Chase Sapphire Preferred vs Reserve: Which is the better credit card?

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Chase’s line of travel rewards credit cards has always very popular. The Sapphire Preferred card was successful because it offered double points on all travel and dining and it allowed you to transfer your rewards to airline miles or hotel points. But when Chase introduced the Sapphire Reserve card in 2016, it actually couldn’t print the cards fast enough.

Today, you have the choice of either card, so is one better than the other?

How the Chase Sapphire Preferred credit card works

The Sapphire Preferred let’s you earn double points on all travel and dining purchases, and one point per dollar spent elsewhere. New applicants can also earn a 50,000 point sign-up bonus after using their card to spend $4,000 within three months of account opening. Benefits include baggage delay insurance, trip delay reimbursement, damage and theft protection and extended warranty protection. There’s $95 annual fee for this card that’s waived the first year, and no foreign transaction fees.

How the Chase Sapphire Reserve credit card works

The Sapphire Reserve currently offers new applicants the same 50,000 point sign-up bonus after using their card to spend $4,000 within three months of account opening. But instead of offering you 2x points per dollar spent on travel and dining, you get 3x points. You also receive a $300 annual statement credit towards any travel purchases, and a $100 credit towards the application fee for TSA PreCheck or Global Entry, which includes PreCheck. You get all of the same benefits of the Sapphire Preferred, plus return protection, lost luggage reimbursement and emergency evacuation and transportation. It also comes with a Priority Pass Select membership that allows you and your traveling companions access to more than 1,000 affiliate airport lounges around the world.

What can you use Ultimate Rewards points for?

Points are earned in the Ultimate Rewards program and can be redeemed in many ways. These points are worth one cent each towards cash back, gift cards or merchandise. But if you redeem points from your Sapphire Preferred account, they are worth 1.25 cents each when you book airfare, hotel, car rentals and activities the Ultimate Rewards Travel Center online or over the phone. Better yet, points from the Sapphire Reserve are worth 1.5 cents each towards travel reservations. Finally, you can transfer your rewards to airline miles or hotel points with the following travel partners:

  • British Airways Instant
  • Singapore Airlines
  • Iberia Plus Instant
  • Southwest Airlines Instant
  • United Airlines
  • Korean Air
  • Air France/KLM
  • Aer Lingus Instant
  • Virgin Atlantic
  • World of Hyatt
  • Ritz-Carlton Rewards
  • Marriott Rewards
  • IHG Hotels

Fortunately, you can also combine your points with cards such as the Chase Freedom, Freedom Unlimited, and Ink Business Cash. This allows you to redeem all of your points for extra value for travel reservations or point transfers, regardless of which card you used to earn them.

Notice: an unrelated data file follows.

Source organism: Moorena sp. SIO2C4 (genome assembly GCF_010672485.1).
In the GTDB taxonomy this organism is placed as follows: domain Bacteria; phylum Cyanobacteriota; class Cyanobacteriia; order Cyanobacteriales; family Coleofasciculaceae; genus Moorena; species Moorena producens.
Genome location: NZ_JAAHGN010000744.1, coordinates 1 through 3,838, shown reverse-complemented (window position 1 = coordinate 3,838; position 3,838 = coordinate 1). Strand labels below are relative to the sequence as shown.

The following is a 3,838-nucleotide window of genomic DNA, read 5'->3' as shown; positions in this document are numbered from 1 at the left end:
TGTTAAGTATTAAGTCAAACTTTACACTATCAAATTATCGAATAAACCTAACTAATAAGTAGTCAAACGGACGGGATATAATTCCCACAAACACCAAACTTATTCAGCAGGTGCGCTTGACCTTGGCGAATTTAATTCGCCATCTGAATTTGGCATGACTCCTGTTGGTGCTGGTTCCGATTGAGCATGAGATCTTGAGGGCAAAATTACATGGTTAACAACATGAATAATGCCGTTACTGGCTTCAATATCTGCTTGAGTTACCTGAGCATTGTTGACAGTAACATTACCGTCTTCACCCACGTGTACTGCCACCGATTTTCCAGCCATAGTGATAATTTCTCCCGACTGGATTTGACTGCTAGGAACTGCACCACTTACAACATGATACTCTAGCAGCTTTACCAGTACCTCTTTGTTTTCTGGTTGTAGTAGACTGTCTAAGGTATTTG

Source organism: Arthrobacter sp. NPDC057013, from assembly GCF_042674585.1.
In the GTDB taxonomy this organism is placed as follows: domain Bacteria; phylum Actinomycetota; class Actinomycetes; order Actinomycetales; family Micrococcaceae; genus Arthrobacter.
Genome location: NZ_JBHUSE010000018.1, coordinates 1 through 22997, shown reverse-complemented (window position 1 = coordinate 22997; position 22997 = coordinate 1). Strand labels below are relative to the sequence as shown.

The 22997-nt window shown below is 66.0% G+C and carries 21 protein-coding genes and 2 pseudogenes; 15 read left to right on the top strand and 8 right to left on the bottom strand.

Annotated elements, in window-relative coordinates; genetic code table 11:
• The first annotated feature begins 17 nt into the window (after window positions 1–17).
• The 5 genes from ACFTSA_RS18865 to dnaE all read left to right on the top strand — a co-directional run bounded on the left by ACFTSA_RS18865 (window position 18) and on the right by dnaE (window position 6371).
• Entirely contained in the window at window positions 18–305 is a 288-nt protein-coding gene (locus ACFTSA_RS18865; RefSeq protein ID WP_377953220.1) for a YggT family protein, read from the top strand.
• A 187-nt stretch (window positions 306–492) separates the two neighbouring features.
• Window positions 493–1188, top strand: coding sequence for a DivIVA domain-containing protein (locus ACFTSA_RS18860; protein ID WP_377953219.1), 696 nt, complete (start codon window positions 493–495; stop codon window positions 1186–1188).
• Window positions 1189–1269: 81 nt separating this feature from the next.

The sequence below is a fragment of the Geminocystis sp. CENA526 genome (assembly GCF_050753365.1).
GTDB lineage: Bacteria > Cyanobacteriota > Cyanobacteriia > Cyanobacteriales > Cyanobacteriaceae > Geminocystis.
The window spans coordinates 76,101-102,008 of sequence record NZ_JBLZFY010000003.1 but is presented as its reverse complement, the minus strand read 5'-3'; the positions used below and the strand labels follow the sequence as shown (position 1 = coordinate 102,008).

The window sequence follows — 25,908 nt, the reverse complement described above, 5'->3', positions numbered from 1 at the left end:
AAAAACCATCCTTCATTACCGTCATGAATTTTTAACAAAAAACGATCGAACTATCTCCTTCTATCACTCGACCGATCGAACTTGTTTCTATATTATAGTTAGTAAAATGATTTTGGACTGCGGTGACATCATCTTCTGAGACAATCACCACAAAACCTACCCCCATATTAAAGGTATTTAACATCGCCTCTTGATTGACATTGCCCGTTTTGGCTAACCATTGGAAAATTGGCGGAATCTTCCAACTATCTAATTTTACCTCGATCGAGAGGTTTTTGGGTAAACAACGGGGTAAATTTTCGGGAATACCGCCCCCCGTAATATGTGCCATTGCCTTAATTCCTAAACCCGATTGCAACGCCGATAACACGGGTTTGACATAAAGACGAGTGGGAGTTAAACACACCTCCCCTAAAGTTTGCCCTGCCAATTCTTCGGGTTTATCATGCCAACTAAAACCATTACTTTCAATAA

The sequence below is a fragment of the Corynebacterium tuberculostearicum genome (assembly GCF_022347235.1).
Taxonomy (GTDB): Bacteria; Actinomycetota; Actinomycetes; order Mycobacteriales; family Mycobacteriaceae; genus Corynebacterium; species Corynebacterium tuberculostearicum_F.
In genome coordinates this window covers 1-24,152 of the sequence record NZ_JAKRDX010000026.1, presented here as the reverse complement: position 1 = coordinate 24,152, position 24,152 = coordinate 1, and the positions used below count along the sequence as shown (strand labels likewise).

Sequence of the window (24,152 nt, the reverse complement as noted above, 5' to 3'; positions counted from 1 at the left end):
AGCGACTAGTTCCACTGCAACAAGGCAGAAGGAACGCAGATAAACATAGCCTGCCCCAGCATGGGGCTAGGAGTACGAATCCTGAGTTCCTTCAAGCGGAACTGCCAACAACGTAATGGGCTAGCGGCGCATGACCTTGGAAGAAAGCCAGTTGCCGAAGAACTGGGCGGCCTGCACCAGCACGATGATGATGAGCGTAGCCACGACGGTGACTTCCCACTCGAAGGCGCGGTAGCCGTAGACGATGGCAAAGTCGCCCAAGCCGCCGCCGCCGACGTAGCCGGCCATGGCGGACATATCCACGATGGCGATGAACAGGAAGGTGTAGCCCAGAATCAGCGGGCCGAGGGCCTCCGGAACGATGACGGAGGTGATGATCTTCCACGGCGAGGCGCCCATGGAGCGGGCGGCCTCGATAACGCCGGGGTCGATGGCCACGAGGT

My experiences

I had the Sapphire Preferred for several years before getting the Sapphire Reserve when it came out. I was satisfied with the Preferred card, but practically giddy when the Sapphire Reserve was introduced. I immediately recognized that the $300 annual travel credit made the net cost of the Sapphire Reserve only $150 a year, just $55 more than the Preferred. For that extra $55 a year, I got three key features not offered on the Sapphire Preferred:

  1. The ability to earn 3x on travel and dining.
  2. A Priority Pass Select membership.
  3. The ability to redeem any of my Ultimate Rewards points for 1.5 cents each toward travel reservations made through Chase.

This ability to earn more points was nice, but perhaps not quite worth the extra $55. The Priority Pass Select membership is actually of significant value, especially since there’s no limit to the number of guests you can include. I frequently take my family of five to the Timberline restaurant in Denver International Airport, where each guest receives up to $28 in free food. I’m sure that we’ve consumed hundreds of dollars of meals there before and after flying Southwest, which doesn’t offer anything more than a bag of pretzels, even for purchase.

Finally, I am particularly happy with the chance to redeem points for 1.5 cents each toward travel reservations. This allows me to get free rental cars and hotels while feeling like I’m still receiving strong value from my rewards. Also, I often find that I can redeem fewer points for airfare than if I had transferred my rewards to airline miles.

The downsides

As premium travel rewards credit cards, the Sapphire Preferred and Sapphire Reserve are not for everyone. These cards have higher interest rates than similar cards that don’t offer rewards. In fact, you really should only be using a credit card when you can avoid interest charges by paying off each month’s statement balance in full. Otherwise, your first priority should be getting out of debt, not earning rewards for spending.

Bottom line

I will continue to renew my Sapphire Reserve card each year, as I feel that I’m able to derive much more value than its $150 net cost (after the $300 annual travel statement credit). However, those who are more infrequent travelers and more modest spenders may find the Sapphire Preferred to meet their needs. By examining the costs and benefits of these two cards, you’ll find the one that’s right for you.

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Jason Steele About the author:
Jason Steele is a journalist who specializes in covering credit cards, award travel, and other areas of personal finance. You can check out his website at JasonSteele.com.
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